Domain Test Series v Pakistan
The rapid rise of Pakistan's young pace ace
History will be made at the Gabba when a 16-year-old quick takes to the field in the first Domain Test
Mazher Arshad in Brisbane
21 November 2019, 07:34 AM AEST
It was only five years ago when Naseem Shah left Lower Dir, his hometown and place of birth, for Lahore to chase up the dream of becoming a cricketer.
His father was initially against the idea of playing cricket and wanted him to concentrate on his studies, but his brother and uncle convinced his father to let Naseem play as they had seen a potential in him.
Naseem lives with his brothers in Lahore and since moving to the city has visited his hometown only a handful of times. He had tried to convince his parents to move to Lahore and live with him but it wasn't until he received his maiden call-up to the national team that his mother finally agreed.
After the first day’s play of the tour match in Perth, Naseem talked on phone with his mother, who was set to shift to Lahore the following day. But during the journey from Dir to Lahore, she tragically passed away. The news of her sudden death came as a shock for the young Naseem, who was part of the playing XI in Perth.
Naseem would have not made it home for the funeral in time so his bothers suggested he stay in Australia and fulfill their mother’s dream – seeing her son play cricket for Pakistan. That dream will become a reality today in Brisbane where Naseem becomes the youngest player to play Tests on Australian soul.
Pakistan’s cricket history is enriched with fast bowlers and Naseem could be its newest hero. Even before playing an international game, he has already been the center of the attention due to his intimidating eight-over spell against Australia A in Perth.
Most of the queries from Australian media to Pakistan captain Azhar Ali in his pre-match press conference were about Naseem and his journey to the highest level of cricket.
"I had seen his videos but first time I saw him in real was when he bowled in the nets for Central Punjab. That is when he caught our eyes," said Azhar, who also captained him at Central Punjab, one of the teams in the Quaid-e-Azam Trophy.
"What impressed us most was his understanding of bowling. Sometimes bowlers show lot of talent at a young age but they can’t execute plans.
"But in four or five first-class matches I played with him, he seemed to get better and better.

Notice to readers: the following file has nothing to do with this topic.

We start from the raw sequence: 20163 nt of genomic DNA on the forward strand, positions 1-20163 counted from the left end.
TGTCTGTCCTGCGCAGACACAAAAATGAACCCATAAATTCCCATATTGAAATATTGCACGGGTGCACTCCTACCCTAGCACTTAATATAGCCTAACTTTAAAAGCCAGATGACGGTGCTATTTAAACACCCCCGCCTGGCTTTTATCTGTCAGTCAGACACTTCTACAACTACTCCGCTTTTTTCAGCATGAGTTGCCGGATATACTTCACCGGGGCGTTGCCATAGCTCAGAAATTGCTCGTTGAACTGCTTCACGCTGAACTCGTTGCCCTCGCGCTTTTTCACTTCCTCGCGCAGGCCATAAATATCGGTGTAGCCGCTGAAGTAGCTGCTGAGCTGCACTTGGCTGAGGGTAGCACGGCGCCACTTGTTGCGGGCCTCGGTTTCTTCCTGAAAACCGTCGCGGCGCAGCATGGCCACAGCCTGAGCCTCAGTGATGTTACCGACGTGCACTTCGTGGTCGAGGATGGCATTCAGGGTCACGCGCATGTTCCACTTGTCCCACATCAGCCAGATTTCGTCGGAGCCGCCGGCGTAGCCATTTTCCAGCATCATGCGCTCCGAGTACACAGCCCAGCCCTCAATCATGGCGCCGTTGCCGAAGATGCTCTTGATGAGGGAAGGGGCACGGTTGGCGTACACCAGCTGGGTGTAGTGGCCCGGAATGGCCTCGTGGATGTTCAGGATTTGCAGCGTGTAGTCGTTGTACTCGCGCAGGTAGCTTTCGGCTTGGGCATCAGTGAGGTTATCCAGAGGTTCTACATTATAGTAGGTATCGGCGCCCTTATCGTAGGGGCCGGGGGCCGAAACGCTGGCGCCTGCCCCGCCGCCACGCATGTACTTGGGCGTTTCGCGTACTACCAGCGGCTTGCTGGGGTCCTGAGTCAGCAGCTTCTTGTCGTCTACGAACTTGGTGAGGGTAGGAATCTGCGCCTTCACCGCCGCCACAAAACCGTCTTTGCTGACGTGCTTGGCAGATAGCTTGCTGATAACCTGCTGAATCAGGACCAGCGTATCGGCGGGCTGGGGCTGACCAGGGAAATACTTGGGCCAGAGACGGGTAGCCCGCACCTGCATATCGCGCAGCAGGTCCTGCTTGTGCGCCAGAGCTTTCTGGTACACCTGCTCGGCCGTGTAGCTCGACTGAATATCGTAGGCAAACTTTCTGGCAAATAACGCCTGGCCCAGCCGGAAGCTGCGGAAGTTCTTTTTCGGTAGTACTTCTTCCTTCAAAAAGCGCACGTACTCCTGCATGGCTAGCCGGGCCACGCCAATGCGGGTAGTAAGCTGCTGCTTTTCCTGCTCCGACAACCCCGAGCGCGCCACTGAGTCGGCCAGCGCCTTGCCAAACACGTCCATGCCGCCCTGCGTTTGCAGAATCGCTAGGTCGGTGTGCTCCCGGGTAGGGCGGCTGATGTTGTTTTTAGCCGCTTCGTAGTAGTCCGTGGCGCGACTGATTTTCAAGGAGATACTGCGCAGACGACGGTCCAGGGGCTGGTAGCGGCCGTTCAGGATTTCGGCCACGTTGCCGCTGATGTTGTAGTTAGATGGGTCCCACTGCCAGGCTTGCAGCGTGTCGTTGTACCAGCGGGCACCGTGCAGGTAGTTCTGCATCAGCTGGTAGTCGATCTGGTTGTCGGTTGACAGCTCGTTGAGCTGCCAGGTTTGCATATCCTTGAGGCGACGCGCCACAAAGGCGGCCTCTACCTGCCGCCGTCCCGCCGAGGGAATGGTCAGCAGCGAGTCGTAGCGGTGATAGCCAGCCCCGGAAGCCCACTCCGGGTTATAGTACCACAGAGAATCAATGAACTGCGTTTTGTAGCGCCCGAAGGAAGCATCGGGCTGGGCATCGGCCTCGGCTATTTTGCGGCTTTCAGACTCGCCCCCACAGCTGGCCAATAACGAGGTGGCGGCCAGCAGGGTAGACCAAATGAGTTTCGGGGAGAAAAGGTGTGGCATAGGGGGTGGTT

"He knows his strengths and weaknesses and knows how to read the batsman.
"Not many players can reach that standard so early but there are some exceptions and he is one of them."
The person who first spotted his talent was Salman Qadir, son of the former Pakistan leg-spinner Abdul Qadir, who runs a cricket academy just a stone’s throw from the Gaddafi Stadium in Lahore.
Naseem came to the academy wearing Shalwar Kameez, an improper dress for cricket, and without cricket footwear. Salman didn’t take him seriously due to his appearance but after seeing his pace in the nets he asked senior Pakistan cricketers to keep an eye on him.
Naseem made his first-class debut last year and in his only second match took a six-wicket haul for ZTBL against PTV. He was also drafted by Quetta Gladiators to play in the PSL 2019 but a back injury ruled him out and he was replaced by Mohammad Hasnain, another young fast bowler.
After spending six months off the field due to the injury, Naseem made a return to cricket with 12 wickets for Pakistan Under-19s in their ODI series against South Africa this year. But what earned him a berth in Pakistan’s Test squad was his performance for Central Punjab in the Quaid-e-Azam Trophy this season, in which he has taken 18 wickets in four matches at an average of 19.27.
That footage of his spell against Australia A in Perth has seen the rookie compared with Shane Bond, Waqar Younis, Dennis Lillee and Richard Hadlee, an impressive list of fast-bowling legends.
"He has got a very good action. He has got good pace. He reminds me of Dennis Lillee actually. He has got a very similar action," Waqar, who is also Pakistan’s bowling coach, said last week.
What makes Naseem pleasing to the eye is his smooth bowling action and a breeze-like bowling run-up. And why not? Naseem is an Arabic word which literally means cool breeze.
While growing up Naseem was impressed by Bond’s action and also tried to learn bowling by watching footage of the great Pakistan fast bowlers.
"I watch the videos of Waqar Younis, Wasim Akram and Shoaib Akhtar and get to learn a lot. I have been compared with many bowlers but I try to play my natural game and keep my natural game," said Naseem on the eve of his Test debut.
"Ever since I started playing Under-19s, I wanted prepare my skill and fitness for the bigger levels. I am glad that I have got the chance to represent Pakistan and I am hopeful I will do well.
"To play against Australia and in Australia is a great feeling for me. I will try to deliver my best."
Domain Test Series v Pakistan
Australia squad: Tim Paine (c), Cameron Bancroft, Joe Burns, Pat Cummins, Josh Hazlewood, Travis Head, Marnus Labuschagne, Nathan Lyon, Michael Neser, James Pattinson, Steve Smith, Mitchell Starc, Matthew Wade, David Warner
Pakistan squad: Azhar Ali (c), Abid Ali, Asad Shafiq, Babar Azam, Haris Sohail, Imam-ul-Haq, Imran Khan Snr, Iftikhar Ahmed, Kashif Bhatti, Mohammad Abbas, Mohammad Rizwan (wk), Musa Khan, Naseem Shah, Shaheen Shah Afridi, Shan Masood, Yasir Shah.
First Test: November 21-25, Gabba (Seven, Fox & Kayo)